A renewable energy standard (RES) is a policy that requires and outlines the expansion of renewable resources at the state level. This includes wind, solar, geothermal, hydroelectric, biomass, landfill gas, wave energy, ocean thermal, and anaerobic digestion energy sources. In the most recent legislative session the legislature voted to expand the existing RES which would have had 14.5% of RI’s power come from clean energy by 2019 to an astounding new level of 40% by 2035.


What is the Renewable Energy Growth (REG) Program?

The REG Program is a performance-based incentive program administered by National Grid and supervised by the Public Utility Commission (PUC) whereby an owner of a renewable energy project can enroll sell power to National Grid at a fixed rate for 20 years through a tariff. The aim of the program is to promote the installation of grid connected renewable energy at reasonable costs. The program is designed to help finance the development, construction, and operation of renewable energy distributed generation projects through tariff-based incentives. Visit the official website here:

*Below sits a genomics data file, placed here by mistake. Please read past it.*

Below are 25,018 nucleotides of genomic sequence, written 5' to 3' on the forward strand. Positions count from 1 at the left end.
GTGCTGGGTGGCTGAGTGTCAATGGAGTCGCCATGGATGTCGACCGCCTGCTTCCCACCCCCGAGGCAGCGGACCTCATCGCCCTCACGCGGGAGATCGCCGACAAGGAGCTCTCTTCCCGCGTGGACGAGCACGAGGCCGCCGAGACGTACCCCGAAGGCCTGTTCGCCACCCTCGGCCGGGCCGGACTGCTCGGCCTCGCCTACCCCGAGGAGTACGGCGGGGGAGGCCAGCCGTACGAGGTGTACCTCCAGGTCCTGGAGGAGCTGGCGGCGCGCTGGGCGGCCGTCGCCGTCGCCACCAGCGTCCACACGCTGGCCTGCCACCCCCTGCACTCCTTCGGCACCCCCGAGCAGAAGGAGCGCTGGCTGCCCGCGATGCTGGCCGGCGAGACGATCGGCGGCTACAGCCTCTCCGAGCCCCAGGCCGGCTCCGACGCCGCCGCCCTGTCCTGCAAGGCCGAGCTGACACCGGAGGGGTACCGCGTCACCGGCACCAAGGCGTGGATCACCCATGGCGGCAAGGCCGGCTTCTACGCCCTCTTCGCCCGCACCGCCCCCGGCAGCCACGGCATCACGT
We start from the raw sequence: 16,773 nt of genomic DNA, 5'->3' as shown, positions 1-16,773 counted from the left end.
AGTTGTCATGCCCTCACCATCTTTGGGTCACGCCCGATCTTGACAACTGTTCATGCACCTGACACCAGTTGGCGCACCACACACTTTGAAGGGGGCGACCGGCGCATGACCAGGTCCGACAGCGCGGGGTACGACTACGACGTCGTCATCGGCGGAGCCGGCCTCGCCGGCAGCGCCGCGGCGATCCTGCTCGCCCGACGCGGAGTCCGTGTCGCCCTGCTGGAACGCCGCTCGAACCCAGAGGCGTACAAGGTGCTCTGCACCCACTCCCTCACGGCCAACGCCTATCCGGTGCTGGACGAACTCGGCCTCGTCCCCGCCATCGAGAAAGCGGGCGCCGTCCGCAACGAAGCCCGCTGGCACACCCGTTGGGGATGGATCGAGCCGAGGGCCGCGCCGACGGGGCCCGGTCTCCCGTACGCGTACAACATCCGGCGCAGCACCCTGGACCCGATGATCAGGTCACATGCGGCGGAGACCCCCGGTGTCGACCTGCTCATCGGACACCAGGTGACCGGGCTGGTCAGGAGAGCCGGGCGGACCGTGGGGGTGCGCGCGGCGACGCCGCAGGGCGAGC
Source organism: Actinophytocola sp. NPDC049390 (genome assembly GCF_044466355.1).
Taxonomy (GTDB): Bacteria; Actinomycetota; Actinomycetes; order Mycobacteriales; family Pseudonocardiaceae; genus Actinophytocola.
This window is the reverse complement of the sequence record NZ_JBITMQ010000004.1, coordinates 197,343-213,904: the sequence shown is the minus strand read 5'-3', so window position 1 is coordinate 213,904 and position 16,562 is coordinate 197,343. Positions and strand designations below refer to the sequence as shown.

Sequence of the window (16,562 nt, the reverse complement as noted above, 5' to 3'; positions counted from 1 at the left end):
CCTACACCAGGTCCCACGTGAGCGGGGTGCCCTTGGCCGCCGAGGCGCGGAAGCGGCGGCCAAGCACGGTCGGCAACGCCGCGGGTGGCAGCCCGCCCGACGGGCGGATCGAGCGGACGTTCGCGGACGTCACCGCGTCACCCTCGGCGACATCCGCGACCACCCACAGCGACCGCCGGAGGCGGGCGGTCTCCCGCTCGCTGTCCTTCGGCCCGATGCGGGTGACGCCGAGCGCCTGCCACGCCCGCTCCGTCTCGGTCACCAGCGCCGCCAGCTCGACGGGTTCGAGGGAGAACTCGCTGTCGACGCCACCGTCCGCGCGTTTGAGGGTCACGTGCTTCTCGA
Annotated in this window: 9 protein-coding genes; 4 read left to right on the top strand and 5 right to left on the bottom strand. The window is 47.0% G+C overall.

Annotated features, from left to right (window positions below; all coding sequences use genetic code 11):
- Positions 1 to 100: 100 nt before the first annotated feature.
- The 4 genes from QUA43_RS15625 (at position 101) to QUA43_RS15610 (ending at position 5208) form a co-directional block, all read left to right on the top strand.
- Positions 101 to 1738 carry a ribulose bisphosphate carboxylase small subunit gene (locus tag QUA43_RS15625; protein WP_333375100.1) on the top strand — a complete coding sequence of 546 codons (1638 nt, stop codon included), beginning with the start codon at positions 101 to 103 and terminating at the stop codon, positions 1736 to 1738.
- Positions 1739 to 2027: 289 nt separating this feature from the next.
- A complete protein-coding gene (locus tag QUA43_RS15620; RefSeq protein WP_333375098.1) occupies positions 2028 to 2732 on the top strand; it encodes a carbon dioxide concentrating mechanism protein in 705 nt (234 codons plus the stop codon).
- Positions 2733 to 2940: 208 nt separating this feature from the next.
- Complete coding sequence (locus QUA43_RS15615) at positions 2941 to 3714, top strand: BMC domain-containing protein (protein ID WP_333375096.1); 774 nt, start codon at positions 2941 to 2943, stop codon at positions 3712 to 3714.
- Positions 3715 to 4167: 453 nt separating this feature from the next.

What is Net Metering?

Net Metering is a practice whereby the utility acts as a virtual bank for turbine owners. At times when a turbine is producing more power than is needed, the energy gets fed into the grid and the turbine owner gets credits to use at a later time. The electric grid acts like a battery and the turbine owner’s meter can spin forward and backward. This allows customers to offset the cost of power drawn from the utility and helps reduce the strain on distribution systems.

What is “Remote” or “Virtual” Net Metering?

Remote net metering is an expansion of net metering that allows customers to net meter from sites that are located away from their existing facilities. For example, the Town of West Warwick purchased three of the wind turbines built in Coventry, RI. The Town of West Warwick is able to offset their electricity needs through net metering even though the turbines are located elsewhere.

How is Governor Raimondo and the Rhode Island legislature helping to support wind energy initiatives?

Governor Raimondo was a part of the Governors’ Accord for a New Energy Future, a bipartisan effort to support clean energy across a number of states. Raimondo also issued a Lead by Example executive order in December 2015, which pledged that Rhode Island would use 100 percent renewable power in state government by 2025 and reduce energy use in the state by 10 percent by the end of 2019. Rhode Island also recently developed the RI Green Bank and the Efficient Buildings Fund. These new entities help municipalities improve their energy efficiency and work with its partners to help modernize the electrical grid, create jobs, improve system reliability, and reduce environmental impacts. Additionally, RI is a part of the Regional Greenhouse Gas Initiative, which works to reduce carbon dioxide emissions from generation of electricity by more than 40 percent by 2020. (